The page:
Janet Maybin (2013) has examined the tensions between how reading is defined and assessed at school, and how literacy is enacted by children in behaviour that is not visible in terms of conventional literacy activities. For example, she noted that PIRLS acknowledges a broader definition of what literacy is than what is actually assessed.

If we look at the current 2016 Progress in International Reading Literacy Study (PIRLS) assessment framework, reading is defined as follows:

Reading literacy is the ability to understand and use those written language forms required by society and/or valued by the individual. Readers can construct meaning from texts in a variety of forms. They read to learn, to participate in communities of readers in school and everyday life, and for enjoyment.

(Mullis et al. 2015: 12)

However, in the PIRLS assessment this is operationalized as reading for two purposes: reading for ‘literary experience’ and reading ‘to acquire and use information’. Comprehension processes are assessed as a child’s ability to:

  • focus on and retrieve explicitly stated information;
  • make straightforward inferences;
  • interpret and integrate ideas and information; and
  • evaluate and critique content and textual elements.

Maybin makes the point that frameworks like the PIRLS may recognize the creative, expressive and experiential aspects of reading in their definitions, but when they operationalize reading for the purposes of assessment, the range of skills under consideration and the use of resources to foster literate activity is much narrower. For example, if we look at the 2016 framework assessment, there is no operationalization of ‘participation in communities of readers’ which is identified as the third function of reading. Instead, this kind of framework ‘silences children’s voices, restricts their creativity and does not allow enough time to stimulate their imagination … literature is reduced to a resource for teaching the linguistic and textual features of written genre’ (2013: 60).

Maybin (2013) examined children’s spontaneous literacy activities: one in relation to children’s discussion of an episode of EastEnders (a UK serial drama) and another in relation to playful but ‘unofficial’ engagement with a poem that was the focus of a lesson at school. In both cases the children’s activity (as a result of being playful, fragmented and located in talk) is presented as activity that would been seen by the teacher as unrelated to literacy-related learning outcomes. However, Maybin’s analysis shows how these episodes of talk map on to formal understandings of literacy in terms of the PIRLS and National Curriculum definitions of literacy.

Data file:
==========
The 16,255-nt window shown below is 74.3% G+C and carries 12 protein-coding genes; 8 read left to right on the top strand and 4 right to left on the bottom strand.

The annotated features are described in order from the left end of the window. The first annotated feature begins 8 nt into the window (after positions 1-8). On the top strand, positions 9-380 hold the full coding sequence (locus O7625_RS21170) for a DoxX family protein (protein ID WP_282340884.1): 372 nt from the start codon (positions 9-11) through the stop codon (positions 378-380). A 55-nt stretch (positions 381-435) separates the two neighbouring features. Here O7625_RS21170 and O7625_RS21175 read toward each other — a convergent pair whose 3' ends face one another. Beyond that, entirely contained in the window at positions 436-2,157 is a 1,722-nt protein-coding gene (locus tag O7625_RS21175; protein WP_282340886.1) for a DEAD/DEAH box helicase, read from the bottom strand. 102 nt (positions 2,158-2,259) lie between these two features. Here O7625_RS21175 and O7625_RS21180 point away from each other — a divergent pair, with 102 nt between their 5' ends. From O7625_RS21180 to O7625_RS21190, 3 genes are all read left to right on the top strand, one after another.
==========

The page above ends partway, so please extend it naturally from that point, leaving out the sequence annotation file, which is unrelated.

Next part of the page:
Imagination, emotional and moral engagement, critique, humour and fun are all important aspects of these children’s spontaneous responses to texts. Yet none of these dimensions of reading are easily reduced to testable items within the current assessment regime which dominates classrooms, nor are they captured in PIRLS tests or questionnaires … [official models of literacy] run the risk of promulgating a reductive, impoverished form of reading which fails to match up to pupils’ natural propensity and aptitude for collaborative, creative and rewarding readings of many different kinds of texts.

(p. 66)

There is a similar example of a disconnection between literacy in formal and informal contexts in relation to children’s writing, if we consider the example of children’s writing in digital contexts, such as in text messages (SMS) or on social media. In such contexts (recall ‘participation in communities of readers … in everyday life’ from Mullis et al., 2015) children are observed to use ‘textisms’ – a form of digital slang that uses alternative spellings and punctuation conventions (e.g. see Wood, Meacham et al., 2011; Wood et al., 2014). The majority of textisms are phonetic in nature (e.g. c u 2nite), and research has shown that there is no negative relationship between writing in this way and the children’s understanding of conventional spelling or grammar (Wood, Meacham et al., 2011; Wood et al., 2014). In fact, the data suggest that textism use may be supporting children’s spelling development (Wood, Meacham et al., 2011; Wood, Jackson Hart et al., 2011). However, children’s informal digital writing is rejected as a form of legitimate literate practice, and is characterized as damaging both for the individual child (see Woronoff, 2007) and language itself (Humphries, 2007).

The way in which literate behaviour is quantified and assessed seems to drive what is valued in terms of children’s literate experiences. Although the Maybin example was focused on primary school children aged 10–11 years, and the texting research has similarly examined children aged 8 years or older, the principles of Maybin’s argument remain applicable to early years domains. To illustrate this, Figure 5.1 summarizes the impact of operationalizing literacy for assessment purposes on our functional understanding of what literacy ‘is’ in early years settings.